Ferromagnetic materials exhibit a long-range ordering phenomenon at the atomic level which causes the unpaired electron spins to line up parallel with each other in a region called a domain. Within the domain, the magnetic field is intense, but in a bulk sample the material will usually be unmagnetized because the many domains will themselves be randomly oriented with respect to one another. Ferromagnetism manifests itself in the fact that a small externally imposed magnetic field, say from a solenoid, can cause the magnetic domains to line up with each other and the material is said to be magnetized. The driving magnetic field will then be increased by a large factor which is usually expressed as a relative permeability for the material. There are many practical applications of ferromagnetic materials, such as the electromagnet.
Ferromagnets will tend to stay magnetized to some extent after being subjected to an external magnetic field. This tendency to "remember their magnetic history" is called hysteresis. The fraction of the saturation magnetization which is retained when the driving field is removed is called the remanence of the material, and is an important factor in permanent magnets.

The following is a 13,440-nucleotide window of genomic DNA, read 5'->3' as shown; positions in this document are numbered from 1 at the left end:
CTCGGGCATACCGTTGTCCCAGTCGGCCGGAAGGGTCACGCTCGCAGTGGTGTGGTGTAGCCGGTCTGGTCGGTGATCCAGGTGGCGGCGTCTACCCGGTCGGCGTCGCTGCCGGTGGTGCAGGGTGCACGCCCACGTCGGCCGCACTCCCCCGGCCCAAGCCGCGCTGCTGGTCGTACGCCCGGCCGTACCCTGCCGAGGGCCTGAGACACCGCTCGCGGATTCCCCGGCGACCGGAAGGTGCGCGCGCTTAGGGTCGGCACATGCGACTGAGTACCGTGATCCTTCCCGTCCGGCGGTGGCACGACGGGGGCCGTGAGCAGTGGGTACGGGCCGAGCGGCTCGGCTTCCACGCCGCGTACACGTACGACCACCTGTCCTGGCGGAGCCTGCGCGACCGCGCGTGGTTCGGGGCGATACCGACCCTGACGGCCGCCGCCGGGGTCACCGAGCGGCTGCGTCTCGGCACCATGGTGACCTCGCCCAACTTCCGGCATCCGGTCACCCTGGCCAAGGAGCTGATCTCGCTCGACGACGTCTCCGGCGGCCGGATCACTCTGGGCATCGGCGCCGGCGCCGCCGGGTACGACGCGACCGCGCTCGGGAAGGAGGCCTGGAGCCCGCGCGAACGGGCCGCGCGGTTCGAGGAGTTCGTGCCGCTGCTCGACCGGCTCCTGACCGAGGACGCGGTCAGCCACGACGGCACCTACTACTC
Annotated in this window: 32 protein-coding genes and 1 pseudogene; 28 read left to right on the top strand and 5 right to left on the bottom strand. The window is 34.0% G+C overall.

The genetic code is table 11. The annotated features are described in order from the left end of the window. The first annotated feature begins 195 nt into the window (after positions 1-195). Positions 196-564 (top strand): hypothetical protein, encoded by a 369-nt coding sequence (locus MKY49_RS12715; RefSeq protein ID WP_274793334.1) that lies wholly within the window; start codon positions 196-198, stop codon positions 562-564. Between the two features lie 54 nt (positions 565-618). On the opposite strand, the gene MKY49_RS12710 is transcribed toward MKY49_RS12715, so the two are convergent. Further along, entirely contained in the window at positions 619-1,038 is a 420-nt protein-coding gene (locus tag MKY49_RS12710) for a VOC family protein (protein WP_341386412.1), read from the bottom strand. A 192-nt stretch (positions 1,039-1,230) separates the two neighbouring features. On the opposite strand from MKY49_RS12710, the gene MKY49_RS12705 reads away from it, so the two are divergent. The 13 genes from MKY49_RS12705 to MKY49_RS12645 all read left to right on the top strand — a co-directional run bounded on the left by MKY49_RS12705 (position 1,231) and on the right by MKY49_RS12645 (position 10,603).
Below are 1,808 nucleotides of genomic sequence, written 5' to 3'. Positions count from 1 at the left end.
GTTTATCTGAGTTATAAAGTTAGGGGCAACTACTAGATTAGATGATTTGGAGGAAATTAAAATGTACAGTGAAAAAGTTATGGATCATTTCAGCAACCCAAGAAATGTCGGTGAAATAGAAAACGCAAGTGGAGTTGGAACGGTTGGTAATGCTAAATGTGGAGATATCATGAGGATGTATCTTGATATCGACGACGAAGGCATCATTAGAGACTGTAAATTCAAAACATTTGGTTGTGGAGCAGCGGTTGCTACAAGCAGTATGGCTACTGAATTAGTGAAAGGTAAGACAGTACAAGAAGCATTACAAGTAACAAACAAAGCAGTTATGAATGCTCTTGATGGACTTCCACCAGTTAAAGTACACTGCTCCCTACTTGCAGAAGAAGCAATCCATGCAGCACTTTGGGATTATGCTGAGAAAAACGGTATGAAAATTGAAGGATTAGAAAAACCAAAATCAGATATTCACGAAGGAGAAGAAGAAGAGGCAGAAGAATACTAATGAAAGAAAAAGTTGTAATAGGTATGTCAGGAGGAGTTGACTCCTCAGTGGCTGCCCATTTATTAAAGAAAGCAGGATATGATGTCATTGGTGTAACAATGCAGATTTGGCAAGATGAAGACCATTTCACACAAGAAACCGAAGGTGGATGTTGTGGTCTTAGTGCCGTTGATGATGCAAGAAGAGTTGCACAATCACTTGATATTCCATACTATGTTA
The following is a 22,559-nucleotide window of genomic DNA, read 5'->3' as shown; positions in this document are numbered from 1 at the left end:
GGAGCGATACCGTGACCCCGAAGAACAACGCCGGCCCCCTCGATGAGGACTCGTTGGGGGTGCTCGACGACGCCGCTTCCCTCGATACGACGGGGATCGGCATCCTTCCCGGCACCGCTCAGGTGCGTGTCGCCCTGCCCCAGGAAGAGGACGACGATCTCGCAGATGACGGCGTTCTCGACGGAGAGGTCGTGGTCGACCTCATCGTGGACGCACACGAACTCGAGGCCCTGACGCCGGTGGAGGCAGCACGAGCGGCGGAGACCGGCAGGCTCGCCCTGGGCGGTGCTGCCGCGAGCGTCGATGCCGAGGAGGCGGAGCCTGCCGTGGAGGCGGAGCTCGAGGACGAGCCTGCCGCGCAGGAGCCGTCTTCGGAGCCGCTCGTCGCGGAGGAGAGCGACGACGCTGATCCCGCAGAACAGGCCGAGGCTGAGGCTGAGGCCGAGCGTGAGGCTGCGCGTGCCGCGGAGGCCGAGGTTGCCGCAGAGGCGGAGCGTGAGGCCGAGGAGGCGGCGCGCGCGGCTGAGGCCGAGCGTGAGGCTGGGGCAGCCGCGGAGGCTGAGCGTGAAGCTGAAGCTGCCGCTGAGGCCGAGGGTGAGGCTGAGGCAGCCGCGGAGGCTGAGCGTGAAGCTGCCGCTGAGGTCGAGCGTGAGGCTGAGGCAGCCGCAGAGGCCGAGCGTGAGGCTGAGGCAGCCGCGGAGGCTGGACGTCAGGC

Within this framework, your statement
When the iron bar is no longer attracted by the permanent magnet, it is no longer a magnet itself because its magnetic domains point in different directions again.
is not true. Some magnetization remains, depending on the material and its characteristics. It is called the hysteresis of the material.
When iron is heated up to curie temperature and cooled down all of its magnetic domains also start to point in the same direction. ( If I am not wrong the atomic structure does not change)
Note: if there exists a magnetic field to line up against, otherwise it will be random.
So why is it permanent in the second case and not in the first ? (Correct me if I messed up something here)
Permanence depends on the hysteresis characteristics of the material as it responds to an external magnetic field.
At atomic dimensions, the domain model, see figure and links, explains what happens. Domains get energy from external fields to orient in the direction of the field, and depending on the magnetic characteristics of the unpaired electron spins in the domain, can remain there, in a metastable state, until energy is supplied to move them again, (as heat or another magnetic field).